Tuesday, August 11, 2020

Reasons ... for New England

TL;DR - Why did people come here? That is, to this side of the pond. Lots of reasons. Boone is an example of a later arrival who made good.


Recently, we revisited the topic of Origins and Motivations. In that post, we listed earlier posts dealing with the subject. As we proceed, we will be pulling posts from the past, into some type of cohesive view as this allows us to reflect on what we have seen as well as think about the future. And, we need to consider post-virus realities, for various reasons such as our sanity.

Speaking of reasons, we had a query about the motivations for New England. Our response went along this line which follows what we have run into the past decade.
    Rose-Troup (she researched the Dorchester Company in England for years), Albion's Seed (nice look at the paths that led to the U.S. from England), and on Dorset (great countryside).
However, let's broaden the scope. As a first step, we can look at the view of the Revs. White, Winthrop, and Higginson. At The Winthrop Society's site, we find this document: "Reasons for the Plantation in New England". It has a list of Reasons and then some Objections. We will go back through these, but let's look at one Objection.

In the introduction, we are told that the author is not known but that later edits were done by John Winthrop. The changes are in the hand of his son.
    Redacted and introduced by Marcia Elaine Stewart.

    The following document was found among the papers of Governor John Winthrop. Other abridged versions are known, and variously ascribed to Rev. John White, John Winthrop or Rev. Francis Higginson. While the true originator may never be known, suffice it to say that this copy was written in the hand of Forth Winthrop, son and sometime secretary of the future Governor, and has marginal notes by the elder Winthrop, dated 1629. It was evidently a widely distributed and influential piece of propaganda in furtherance of the proposed settlement of Massachusetts Bay, judging from the number of copies in various forms which are still extant, along with numerous responses pro and con penned by various interested worthies of the day. The Rev. John White probably conceived the initial nine arguments, but we suspect, due to the legal style of its arguments, that Winthrop has here substantially amplified it to its present form with the addition of the objections and answers. In any event, it is surely an expression of Winthrop's own views on the subject, and is of great significance in revealing the motivation of the colonists.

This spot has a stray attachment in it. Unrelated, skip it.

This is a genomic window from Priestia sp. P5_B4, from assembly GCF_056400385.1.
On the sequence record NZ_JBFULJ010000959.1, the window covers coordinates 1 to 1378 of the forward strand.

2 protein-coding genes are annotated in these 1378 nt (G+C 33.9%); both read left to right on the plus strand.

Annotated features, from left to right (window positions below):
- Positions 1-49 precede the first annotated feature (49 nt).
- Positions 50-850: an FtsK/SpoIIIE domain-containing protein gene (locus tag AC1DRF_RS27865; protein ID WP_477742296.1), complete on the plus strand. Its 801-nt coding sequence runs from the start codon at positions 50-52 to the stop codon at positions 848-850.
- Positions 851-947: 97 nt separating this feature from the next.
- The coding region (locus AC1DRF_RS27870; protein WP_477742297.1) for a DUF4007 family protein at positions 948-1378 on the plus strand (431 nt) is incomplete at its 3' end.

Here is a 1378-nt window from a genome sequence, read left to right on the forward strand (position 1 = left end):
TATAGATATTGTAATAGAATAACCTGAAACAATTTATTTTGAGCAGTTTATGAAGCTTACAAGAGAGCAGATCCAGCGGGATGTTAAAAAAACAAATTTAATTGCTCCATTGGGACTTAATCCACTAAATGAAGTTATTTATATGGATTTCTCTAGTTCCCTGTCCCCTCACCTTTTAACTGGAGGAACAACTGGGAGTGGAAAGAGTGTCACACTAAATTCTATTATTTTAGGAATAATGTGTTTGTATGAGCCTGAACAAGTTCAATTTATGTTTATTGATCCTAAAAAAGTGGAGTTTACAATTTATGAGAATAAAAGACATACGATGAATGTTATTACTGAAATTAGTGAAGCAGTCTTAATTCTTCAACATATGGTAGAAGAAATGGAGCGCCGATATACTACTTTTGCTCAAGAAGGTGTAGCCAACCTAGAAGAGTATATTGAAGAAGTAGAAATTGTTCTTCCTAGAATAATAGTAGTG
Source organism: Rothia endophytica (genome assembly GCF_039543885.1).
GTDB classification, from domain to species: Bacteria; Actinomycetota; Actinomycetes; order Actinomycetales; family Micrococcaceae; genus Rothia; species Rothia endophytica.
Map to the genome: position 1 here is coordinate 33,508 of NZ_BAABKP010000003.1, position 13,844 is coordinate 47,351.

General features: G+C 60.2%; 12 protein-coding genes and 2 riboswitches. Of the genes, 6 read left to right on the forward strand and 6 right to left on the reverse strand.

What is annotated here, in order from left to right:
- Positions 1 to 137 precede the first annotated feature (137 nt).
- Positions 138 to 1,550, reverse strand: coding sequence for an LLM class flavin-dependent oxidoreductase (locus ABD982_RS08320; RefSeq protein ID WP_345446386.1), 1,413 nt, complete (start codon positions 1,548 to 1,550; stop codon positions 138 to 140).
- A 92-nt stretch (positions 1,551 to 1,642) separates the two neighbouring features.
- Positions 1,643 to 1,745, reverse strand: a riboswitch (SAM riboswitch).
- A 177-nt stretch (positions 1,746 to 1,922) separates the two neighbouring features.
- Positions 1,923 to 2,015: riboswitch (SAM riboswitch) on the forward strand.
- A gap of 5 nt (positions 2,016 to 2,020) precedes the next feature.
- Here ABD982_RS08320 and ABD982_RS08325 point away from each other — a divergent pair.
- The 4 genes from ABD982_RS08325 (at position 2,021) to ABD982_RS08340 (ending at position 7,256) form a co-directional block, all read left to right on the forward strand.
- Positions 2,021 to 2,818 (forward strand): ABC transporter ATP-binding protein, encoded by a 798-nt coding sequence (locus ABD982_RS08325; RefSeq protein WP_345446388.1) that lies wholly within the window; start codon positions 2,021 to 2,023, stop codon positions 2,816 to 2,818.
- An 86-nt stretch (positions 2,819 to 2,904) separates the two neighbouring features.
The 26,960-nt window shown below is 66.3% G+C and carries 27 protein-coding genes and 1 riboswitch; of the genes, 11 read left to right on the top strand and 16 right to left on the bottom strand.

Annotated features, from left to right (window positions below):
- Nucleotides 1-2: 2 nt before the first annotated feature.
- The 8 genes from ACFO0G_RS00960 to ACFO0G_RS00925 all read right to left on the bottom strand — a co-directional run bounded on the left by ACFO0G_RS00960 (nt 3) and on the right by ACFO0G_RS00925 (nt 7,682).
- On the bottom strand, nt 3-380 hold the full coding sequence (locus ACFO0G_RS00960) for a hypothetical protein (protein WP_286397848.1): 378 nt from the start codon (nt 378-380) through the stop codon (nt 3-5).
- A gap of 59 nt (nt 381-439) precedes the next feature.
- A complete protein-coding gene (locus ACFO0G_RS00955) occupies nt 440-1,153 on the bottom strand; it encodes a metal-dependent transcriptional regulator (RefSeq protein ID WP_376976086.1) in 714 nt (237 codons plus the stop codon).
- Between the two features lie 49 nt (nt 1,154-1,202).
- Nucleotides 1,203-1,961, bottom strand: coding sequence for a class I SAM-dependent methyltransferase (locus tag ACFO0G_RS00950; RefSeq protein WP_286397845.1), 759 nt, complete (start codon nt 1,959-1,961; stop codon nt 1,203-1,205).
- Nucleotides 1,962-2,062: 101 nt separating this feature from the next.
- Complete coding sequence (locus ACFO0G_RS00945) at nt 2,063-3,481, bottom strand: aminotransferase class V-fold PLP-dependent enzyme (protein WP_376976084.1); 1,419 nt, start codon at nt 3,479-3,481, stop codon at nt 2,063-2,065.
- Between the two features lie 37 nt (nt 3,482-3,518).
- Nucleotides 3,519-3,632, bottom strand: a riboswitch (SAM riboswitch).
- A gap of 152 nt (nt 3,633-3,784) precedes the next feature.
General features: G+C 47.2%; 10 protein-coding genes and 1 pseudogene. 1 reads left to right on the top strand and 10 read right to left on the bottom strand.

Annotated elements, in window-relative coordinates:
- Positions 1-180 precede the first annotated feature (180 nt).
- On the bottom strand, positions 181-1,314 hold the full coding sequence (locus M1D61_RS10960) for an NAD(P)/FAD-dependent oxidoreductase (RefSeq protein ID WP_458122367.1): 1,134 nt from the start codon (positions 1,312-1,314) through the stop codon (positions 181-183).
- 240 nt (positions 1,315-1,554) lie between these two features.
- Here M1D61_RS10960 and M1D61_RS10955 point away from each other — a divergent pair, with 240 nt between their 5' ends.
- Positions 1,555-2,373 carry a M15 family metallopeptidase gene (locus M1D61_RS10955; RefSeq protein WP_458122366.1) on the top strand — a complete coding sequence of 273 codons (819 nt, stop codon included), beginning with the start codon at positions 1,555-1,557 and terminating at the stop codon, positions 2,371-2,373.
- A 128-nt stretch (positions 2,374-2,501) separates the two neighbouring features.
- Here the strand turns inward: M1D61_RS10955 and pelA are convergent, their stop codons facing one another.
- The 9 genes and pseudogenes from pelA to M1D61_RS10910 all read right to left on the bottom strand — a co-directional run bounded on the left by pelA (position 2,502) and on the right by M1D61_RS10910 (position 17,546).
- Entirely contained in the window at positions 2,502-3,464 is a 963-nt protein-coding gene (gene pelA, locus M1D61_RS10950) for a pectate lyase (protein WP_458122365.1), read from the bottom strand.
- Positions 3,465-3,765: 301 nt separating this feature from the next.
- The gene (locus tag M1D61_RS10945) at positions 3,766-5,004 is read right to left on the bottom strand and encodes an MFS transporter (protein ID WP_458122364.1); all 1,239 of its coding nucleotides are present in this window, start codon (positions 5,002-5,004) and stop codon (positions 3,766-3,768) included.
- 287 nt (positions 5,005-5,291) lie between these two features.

Now, we picked this objection since we have looked at the topic, example: The First Year. We quote Anne Bradstreet's reaction to the new environment. Now, why mention this? As people went west, or to any of the newer areas, it was the same thing (like Yogi said, deja vu, all over again).

Too, though, this type of material allows to discern some of the thinking of the time, especially since there is more of a meditative tone than the modern mind might like. Yet, are we missing something?

Remarks: Modified: 08/28/2020

08/28/2020 -- Daniel Boone will be a focus, for a while. Quaker family that came into PA pre-Revolutionary times. 

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